Sounds of the Colony

Here are some sounds that penguins make and what researchers belive they mean. Adelie Penguins use sounds to attarct mates, find their chicks, ward off predators, show displeasure at a neighbor or passers by, keep together as they swim, find ohters out on the ice floes, or warn of a soon-to-occur attack. They also locate their mates and chicks in the crowd.

Click the picture to hear the sounds of the penguin.
This male is calling to announce ownership of his territory. It’s called the Ecstatic Display, and is actually the ‘song’ of the Adelie Penguin (same idea as the singing of song birds or calling of roosters). On his nest of rocks, he stretches upward, points to the sky, and waves his wings back and forth. This shows the black upper side and then the lower white side of his flippers, which makes a sort of flickering effect. At the same time he’s calling, trying to make his voice as low as possible, to indicate masculinity. His message: “Here am I, This is my territory.” To other males he’s telling them to stay away; to females he’s asking them to notice and to approach.  
The nest greeting. The bird on the left just came back from the sea. When it gets near the nest, it begins to call loudly to announce its presence, “This is me, Here I am!” It is a very personal call having distinct tones. This calling woke the bird on the nest and, recognizing its mate’s voice, it began calling in the same way: “This is me, Here I am (too)!” There was mutual recognition. In this picture they are both calling, and weaving their heads back and forth in unison. Some people call this the Loud Mutual Display. However, a bird returning to its territory, or confronting a predator (skua), will give this call as it approaches the nest or predator. Therefore, another name is the Locomotory Hesitance Vocalization (LHV). Many other birds do this when approaching a spot that has special meaning, such as its nest, perch, competitor or mate.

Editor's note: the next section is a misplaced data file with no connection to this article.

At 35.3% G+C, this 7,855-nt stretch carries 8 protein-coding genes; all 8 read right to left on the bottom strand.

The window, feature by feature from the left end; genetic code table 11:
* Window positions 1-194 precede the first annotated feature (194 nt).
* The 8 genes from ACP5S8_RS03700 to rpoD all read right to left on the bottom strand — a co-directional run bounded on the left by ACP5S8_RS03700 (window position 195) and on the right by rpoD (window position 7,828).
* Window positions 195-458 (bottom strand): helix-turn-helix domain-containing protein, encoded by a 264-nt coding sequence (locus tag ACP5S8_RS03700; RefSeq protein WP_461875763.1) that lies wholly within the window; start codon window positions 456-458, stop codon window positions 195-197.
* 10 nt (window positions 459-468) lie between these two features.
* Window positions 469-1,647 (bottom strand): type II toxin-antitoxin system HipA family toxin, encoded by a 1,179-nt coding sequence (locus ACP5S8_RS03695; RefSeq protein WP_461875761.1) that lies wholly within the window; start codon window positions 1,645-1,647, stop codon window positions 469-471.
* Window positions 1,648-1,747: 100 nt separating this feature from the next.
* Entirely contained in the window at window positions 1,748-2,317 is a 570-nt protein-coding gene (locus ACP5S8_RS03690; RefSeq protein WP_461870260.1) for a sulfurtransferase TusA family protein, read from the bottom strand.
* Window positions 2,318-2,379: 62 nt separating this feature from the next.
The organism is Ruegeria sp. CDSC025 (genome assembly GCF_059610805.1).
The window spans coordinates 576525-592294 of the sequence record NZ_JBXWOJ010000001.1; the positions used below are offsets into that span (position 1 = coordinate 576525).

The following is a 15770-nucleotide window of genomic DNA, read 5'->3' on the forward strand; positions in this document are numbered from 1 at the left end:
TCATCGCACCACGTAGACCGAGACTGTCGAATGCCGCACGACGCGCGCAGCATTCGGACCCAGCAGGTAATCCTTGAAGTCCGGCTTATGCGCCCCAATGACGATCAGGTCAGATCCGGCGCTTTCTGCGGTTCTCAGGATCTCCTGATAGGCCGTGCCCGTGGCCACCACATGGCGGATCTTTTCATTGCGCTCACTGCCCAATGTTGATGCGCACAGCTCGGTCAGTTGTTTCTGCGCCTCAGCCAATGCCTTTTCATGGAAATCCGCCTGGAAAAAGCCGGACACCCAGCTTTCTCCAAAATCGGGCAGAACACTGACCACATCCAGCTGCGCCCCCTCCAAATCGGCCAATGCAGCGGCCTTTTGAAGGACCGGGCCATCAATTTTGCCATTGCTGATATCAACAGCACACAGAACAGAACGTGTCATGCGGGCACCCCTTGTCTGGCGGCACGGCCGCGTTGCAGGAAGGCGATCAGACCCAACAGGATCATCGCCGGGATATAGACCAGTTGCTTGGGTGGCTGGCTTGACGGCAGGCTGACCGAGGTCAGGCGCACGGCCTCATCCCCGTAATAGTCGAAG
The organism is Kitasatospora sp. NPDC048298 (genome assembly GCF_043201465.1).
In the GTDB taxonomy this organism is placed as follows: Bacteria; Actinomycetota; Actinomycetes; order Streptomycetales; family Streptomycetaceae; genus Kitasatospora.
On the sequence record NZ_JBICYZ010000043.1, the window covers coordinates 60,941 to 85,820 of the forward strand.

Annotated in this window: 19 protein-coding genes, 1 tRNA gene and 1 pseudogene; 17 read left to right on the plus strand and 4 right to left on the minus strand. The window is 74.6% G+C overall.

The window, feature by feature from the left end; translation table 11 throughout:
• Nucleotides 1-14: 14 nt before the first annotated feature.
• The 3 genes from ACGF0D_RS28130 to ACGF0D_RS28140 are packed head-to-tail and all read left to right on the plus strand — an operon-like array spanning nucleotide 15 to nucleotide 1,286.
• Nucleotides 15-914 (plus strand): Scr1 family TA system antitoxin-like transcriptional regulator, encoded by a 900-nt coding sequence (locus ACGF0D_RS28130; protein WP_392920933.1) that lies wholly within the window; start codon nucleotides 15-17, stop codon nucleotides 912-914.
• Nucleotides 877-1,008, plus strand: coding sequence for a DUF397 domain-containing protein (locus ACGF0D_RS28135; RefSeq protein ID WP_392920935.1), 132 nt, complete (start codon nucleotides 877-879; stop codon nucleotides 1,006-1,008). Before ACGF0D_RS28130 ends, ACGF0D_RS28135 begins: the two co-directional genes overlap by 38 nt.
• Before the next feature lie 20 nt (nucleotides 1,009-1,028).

This penguin is expressing mild displeasure to its neighbor, who might be advertising (Ecstatic Display) to a bird, likely an unattached female, who is wandering by. Or, he just holds a grudge against that neighbor. This is called the ‘Bill-to-Axilla Display’, because the penguin points its beak at its wing-pit (axilla) and growls as it rotates its head back and forth. This cuts off the air in its throat making its growl sound. This bird’s message: “Be quiet, friend, you’re not as special as you think you are!”

 

Gakkering. These birds are disagreeing about the the boundary line between their nests. They erect their crests, and point their open bills at one another, twisting their heads one way then the other. Just about all colonial seabirds have this call and use it in this situation. They’re saying, “Move away, please!” These disputes rarely end up in a fight, usualy one bird just turns away, which causes them both to settle down. 

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Direct Stare and growl. This penguin means total business with no doubts, “I’m coming at you, go away!” This is what a skua sees when a penguin wants to cause it bodily harm. The penguin is looking right at its target, with eyes wide and crest erect. It is growling, just like a dog. The bird charges at the skua or other opponent trying to grasp it in its bill, then thrashing it with its flippers.

At this age, when the chick wants food, it peeps and wags its head. The parent reaches down to let the chick insert its beak inside its mouth. Tiny bits of semi-digested food pass to the chick.

A close-up of parents and chick confirming each other’s identity before feeding begins. Each is giving its own Loud Mutual Display or greeting call.

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When standing at the water's edge a group of Adelie Penguins will jostle and bump into each other. They also 'gak' a great deal as if to say " If you go in I will go in," "No you go first, "No YOU go first," "I will if you will." Leopard seals linger at the ice edge waiting for groups of penguins to jump in, this is a stressful time for these birds and no one wants to be the first.